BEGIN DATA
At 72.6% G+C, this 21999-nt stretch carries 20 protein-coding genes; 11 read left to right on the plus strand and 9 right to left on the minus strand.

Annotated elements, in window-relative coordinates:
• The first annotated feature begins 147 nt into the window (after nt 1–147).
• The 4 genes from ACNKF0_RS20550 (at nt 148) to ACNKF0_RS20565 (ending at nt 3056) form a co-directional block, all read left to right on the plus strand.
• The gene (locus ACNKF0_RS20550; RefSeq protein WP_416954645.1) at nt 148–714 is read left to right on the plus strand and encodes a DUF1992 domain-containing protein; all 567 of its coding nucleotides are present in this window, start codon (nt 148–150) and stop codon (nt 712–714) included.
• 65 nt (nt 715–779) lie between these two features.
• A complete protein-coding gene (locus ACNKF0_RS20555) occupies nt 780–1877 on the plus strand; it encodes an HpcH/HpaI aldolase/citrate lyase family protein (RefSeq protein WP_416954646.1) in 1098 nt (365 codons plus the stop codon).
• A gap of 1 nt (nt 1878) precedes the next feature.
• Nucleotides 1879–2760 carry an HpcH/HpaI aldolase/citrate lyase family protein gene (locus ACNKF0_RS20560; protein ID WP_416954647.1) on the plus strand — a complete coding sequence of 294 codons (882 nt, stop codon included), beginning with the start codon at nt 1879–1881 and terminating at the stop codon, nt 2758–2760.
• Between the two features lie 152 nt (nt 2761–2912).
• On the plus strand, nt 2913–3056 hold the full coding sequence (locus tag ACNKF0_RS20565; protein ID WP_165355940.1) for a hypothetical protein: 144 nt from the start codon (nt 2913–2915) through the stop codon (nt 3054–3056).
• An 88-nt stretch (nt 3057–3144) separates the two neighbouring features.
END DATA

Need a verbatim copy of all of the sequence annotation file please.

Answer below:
At 72.6% G+C, this 21999-nt stretch carries 20 protein-coding genes; 11 read left to right on the plus strand and 9 right to left on the minus strand.

Annotated elements, in window-relative coordinates:
• The first annotated feature begins 147 nt into the window (after nt 1–147).
• The 4 genes from ACNKF0_RS20550 (at nt 148) to ACNKF0_RS20565 (ending at nt 3056) form a co-directional block, all read left to right on the plus strand.
• The gene (locus ACNKF0_RS20550; RefSeq protein WP_416954645.1) at nt 148–714 is read left to right on the plus strand and encodes a DUF1992 domain-containing protein; all 567 of its coding nucleotides are present in this window, start codon (nt 148–150) and stop codon (nt 712–714) included.
• 65 nt (nt 715–779) lie between these two features.
• A complete protein-coding gene (locus ACNKF0_RS20555) occupies nt 780–1877 on the plus strand; it encodes an HpcH/HpaI aldolase/citrate lyase family protein (RefSeq protein WP_416954646.1) in 1098 nt (365 codons plus the stop codon).
• A gap of 1 nt (nt 1878) precedes the next feature.
• Nucleotides 1879–2760 carry an HpcH/HpaI aldolase/citrate lyase family protein gene (locus ACNKF0_RS20560; protein ID WP_416954647.1) on the plus strand — a complete coding sequence of 294 codons (882 nt, stop codon included), beginning with the start codon at nt 1879–1881 and terminating at the stop codon, nt 2758–2760.
• Between the two features lie 152 nt (nt 2761–2912).
• On the plus strand, nt 2913–3056 hold the full coding sequence (locus tag ACNKF0_RS20565; protein ID WP_165355940.1) for a hypothetical protein: 144 nt from the start codon (nt 2913–2915) through the stop codon (nt 3054–3056).
• An 88-nt stretch (nt 3057–3144) separates the two neighbouring features.